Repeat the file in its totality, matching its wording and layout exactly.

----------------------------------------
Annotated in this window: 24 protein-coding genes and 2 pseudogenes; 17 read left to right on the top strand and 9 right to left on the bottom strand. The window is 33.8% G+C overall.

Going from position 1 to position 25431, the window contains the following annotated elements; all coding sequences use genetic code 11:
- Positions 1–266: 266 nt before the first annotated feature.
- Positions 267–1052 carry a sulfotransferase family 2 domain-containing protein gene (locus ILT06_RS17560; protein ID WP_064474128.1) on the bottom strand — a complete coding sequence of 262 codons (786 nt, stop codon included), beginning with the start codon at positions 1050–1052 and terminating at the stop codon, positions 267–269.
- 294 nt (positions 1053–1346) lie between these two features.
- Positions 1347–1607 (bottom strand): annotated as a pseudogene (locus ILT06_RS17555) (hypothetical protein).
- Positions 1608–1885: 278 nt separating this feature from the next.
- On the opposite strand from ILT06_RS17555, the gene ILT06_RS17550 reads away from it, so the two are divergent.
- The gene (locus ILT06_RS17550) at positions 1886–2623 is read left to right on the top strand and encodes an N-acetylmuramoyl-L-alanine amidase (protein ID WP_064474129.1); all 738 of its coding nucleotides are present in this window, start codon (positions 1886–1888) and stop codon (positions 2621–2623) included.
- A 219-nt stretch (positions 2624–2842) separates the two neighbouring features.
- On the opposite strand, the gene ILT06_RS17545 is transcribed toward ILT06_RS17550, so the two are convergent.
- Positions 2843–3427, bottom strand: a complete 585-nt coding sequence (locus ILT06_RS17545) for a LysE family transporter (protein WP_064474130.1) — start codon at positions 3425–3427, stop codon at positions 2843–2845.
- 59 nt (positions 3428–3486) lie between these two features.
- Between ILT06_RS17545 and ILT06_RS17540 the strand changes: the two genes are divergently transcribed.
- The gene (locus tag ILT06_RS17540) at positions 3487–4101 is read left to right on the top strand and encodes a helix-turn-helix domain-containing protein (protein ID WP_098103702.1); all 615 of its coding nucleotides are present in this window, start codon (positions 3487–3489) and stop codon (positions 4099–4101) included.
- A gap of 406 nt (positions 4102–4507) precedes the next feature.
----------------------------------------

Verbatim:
Annotated in this window: 24 protein-coding genes and 2 pseudogenes; 17 read left to right on the top strand and 9 right to left on the bottom strand. The window is 33.8% G+C overall.

Going from position 1 to position 25431, the window contains the following annotated elements; all coding sequences use genetic code 11:
- Positions 1–266: 266 nt before the first annotated feature.
- Positions 267–1052 carry a sulfotransferase family 2 domain-containing protein gene (locus ILT06_RS17560; protein ID WP_064474128.1) on the bottom strand — a complete coding sequence of 262 codons (786 nt, stop codon included), beginning with the start codon at positions 1050–1052 and terminating at the stop codon, positions 267–269.
- 294 nt (positions 1053–1346) lie between these two features.
- Positions 1347–1607 (bottom strand): annotated as a pseudogene (locus ILT06_RS17555) (hypothetical protein).
- Positions 1608–1885: 278 nt separating this feature from the next.
- On the opposite strand from ILT06_RS17555, the gene ILT06_RS17550 reads away from it, so the two are divergent.
- The gene (locus ILT06_RS17550) at positions 1886–2623 is read left to right on the top strand and encodes an N-acetylmuramoyl-L-alanine amidase (protein ID WP_064474129.1); all 738 of its coding nucleotides are present in this window, start codon (positions 1886–1888) and stop codon (positions 2621–2623) included.
- A 219-nt stretch (positions 2624–2842) separates the two neighbouring features.
- On the opposite strand, the gene ILT06_RS17545 is transcribed toward ILT06_RS17550, so the two are convergent.
- Positions 2843–3427, bottom strand: a complete 585-nt coding sequence (locus ILT06_RS17545) for a LysE family transporter (protein WP_064474130.1) — start codon at positions 3425–3427, stop codon at positions 2843–2845.
- 59 nt (positions 3428–3486) lie between these two features.
- Between ILT06_RS17545 and ILT06_RS17540 the strand changes: the two genes are divergently transcribed.
- The gene (locus tag ILT06_RS17540) at positions 3487–4101 is read left to right on the top strand and encodes a helix-turn-helix domain-containing protein (protein ID WP_098103702.1); all 615 of its coding nucleotides are present in this window, start codon (positions 3487–3489) and stop codon (positions 4099–4101) included.
- A gap of 406 nt (positions 4102–4507) precedes the next feature.